MS15-035 closes an RCE flaw in Microsoft graphics component, specifically in the Enhanced Metafile (EMF) file format that could be exploited if an attacker convinces a user to browse a maliciously crafted site, file, “or browse to a working directory that contains a specially crafted EMF image file.” Kandek pointed out that exploitation would most likely be limited to desktop and laptop boxes; the “vulnerability is also limited to older versions of Windows, such as Windows 7, Vista, Server 2003 and 2008.”

Critical fix for Adobe Flash Player

APS15-06 is also critical to patch Adobe Flash Player as CVE-2015-3043 is currently being exploited in the wild.

Microsoft patches rated as Important

MS15-036 for Microsoft SharePoint Server, MS15-037 for Windows Task Scheduler and MS15-038 for Microsoft Windows are all rated as important fixes for Elevation of Privilege (EoP) flaws.

MS15-039 resolves a security feature bypass vulnerability in Microsoft XML Core Services 3.0 and all supported editions of Windows Server 2003, Windows Vista, Windows Server 2008, Windows 7, and Windows Server 2008 R2. Microsoft explained that the patch corrects “how Microsoft XML Core services enforces the same-origin policy in a document type declaration (DTD) scenario.”

The next two Microsoft security updates address information disclosure bugs. Microsoft said MS15-040 resolves a hole in “Active Directory Federation Services (AD FS). The vulnerability could allow information disclosure if a user leaves their browser open after logging off from an application and an attacker reopens the application in the browser immediately after the user has logged off.” MS15-041 patches a flaw in Microsoft .NET Framework.

MS15-042 provides the fix for Microsoft Windows Hyper-V that “could allow denial of service if an authenticated attacker runs a specially crafted application in a virtual machine (VM) session.” Microsoft noted that “the denial of service does not allow an attacker to execute code or elevate user rights on other VMs running on the Hyper-V host; however, it could cause other VMs on the host to not be manageable in Virtual Machine Manager.”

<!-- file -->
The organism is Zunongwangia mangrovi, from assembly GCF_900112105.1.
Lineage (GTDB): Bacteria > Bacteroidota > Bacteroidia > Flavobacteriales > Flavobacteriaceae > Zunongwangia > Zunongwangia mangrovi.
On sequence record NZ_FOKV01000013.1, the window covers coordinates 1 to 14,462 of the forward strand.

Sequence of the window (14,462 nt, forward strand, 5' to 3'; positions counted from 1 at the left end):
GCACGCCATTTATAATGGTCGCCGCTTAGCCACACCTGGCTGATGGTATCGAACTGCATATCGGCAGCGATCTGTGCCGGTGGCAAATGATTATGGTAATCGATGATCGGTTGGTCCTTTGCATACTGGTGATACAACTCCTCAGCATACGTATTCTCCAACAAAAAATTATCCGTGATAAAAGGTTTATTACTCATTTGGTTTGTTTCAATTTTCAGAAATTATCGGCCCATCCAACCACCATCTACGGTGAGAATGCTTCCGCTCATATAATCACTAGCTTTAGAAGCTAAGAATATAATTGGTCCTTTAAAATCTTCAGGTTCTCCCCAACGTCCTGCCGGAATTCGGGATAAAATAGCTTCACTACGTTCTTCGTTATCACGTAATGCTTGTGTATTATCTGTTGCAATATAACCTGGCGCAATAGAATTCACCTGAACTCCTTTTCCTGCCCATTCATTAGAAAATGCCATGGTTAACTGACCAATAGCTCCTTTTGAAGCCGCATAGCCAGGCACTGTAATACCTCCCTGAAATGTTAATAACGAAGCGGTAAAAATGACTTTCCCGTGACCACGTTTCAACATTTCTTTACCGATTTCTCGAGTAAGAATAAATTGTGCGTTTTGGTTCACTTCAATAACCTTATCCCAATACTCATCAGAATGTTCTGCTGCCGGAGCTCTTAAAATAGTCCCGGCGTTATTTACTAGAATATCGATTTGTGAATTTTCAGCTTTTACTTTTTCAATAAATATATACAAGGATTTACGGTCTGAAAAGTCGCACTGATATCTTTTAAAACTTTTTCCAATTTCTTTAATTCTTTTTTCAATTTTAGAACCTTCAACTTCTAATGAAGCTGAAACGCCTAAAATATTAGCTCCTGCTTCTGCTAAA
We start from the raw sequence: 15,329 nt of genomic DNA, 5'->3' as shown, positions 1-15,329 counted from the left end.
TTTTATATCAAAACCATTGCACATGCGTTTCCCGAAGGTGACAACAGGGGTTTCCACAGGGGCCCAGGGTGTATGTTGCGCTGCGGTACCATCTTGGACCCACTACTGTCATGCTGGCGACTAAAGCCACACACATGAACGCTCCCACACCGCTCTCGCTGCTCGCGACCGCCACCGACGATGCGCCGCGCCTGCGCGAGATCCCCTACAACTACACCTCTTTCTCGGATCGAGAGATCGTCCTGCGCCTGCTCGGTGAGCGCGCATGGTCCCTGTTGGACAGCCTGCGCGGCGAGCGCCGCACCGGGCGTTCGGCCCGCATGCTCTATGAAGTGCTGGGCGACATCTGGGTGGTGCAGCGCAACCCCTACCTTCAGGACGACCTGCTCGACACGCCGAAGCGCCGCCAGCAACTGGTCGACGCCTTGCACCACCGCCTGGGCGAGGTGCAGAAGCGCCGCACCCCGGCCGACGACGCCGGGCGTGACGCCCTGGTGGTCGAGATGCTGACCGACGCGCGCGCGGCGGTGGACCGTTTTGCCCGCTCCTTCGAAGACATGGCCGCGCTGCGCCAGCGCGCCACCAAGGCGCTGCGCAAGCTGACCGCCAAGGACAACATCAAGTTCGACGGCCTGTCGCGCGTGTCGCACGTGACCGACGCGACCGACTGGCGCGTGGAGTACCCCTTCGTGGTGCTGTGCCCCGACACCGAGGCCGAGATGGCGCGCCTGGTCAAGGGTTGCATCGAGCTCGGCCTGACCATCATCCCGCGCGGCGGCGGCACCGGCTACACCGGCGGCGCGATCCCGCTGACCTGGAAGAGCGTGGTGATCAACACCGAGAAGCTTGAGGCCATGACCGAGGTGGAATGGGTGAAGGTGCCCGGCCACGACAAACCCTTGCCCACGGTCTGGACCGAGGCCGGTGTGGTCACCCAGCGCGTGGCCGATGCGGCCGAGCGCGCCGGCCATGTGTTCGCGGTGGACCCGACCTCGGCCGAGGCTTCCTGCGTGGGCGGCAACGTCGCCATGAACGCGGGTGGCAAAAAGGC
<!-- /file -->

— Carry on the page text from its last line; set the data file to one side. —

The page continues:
Oracle Patches

Lastly is Oracle. Shavlik product manager Chris Goettl said, “Oracle’s quarterly CPU is also occurring this month and happens to fall on Patch Tuesday. Oracle Java is resolving 15 vulnerabilities – all of which are remotely exploitable without authentication. The highest CVSS Base Score of these 15 vulnerabilities is a 10.0, which is the highest possible score. It goes without saying that Java should be a priority update this month. Three other Oracle products are resolving CVE’s with a 10.0 CVSS Base Score. So if you have Oracle Fusion Middleware, Oracle Sun Systems Products Suite or MySQL, they are all including vulnerabilities that are remotely exploitable without authentication and should be a priority to investigate for update this patch cycle.”

Happy patching!

ms smith

Ms. Smith (not her real name) is a freelance writer and programmer with a special and somewhat personal interest in IT privacy and security issues. She focuses on the unique challenges of maintaining privacy and security, both for individuals and enterprises. She has worked as a journalist and has also penned many technical papers and guides covering various technologies. Smith is herself a self-described privacy and security freak.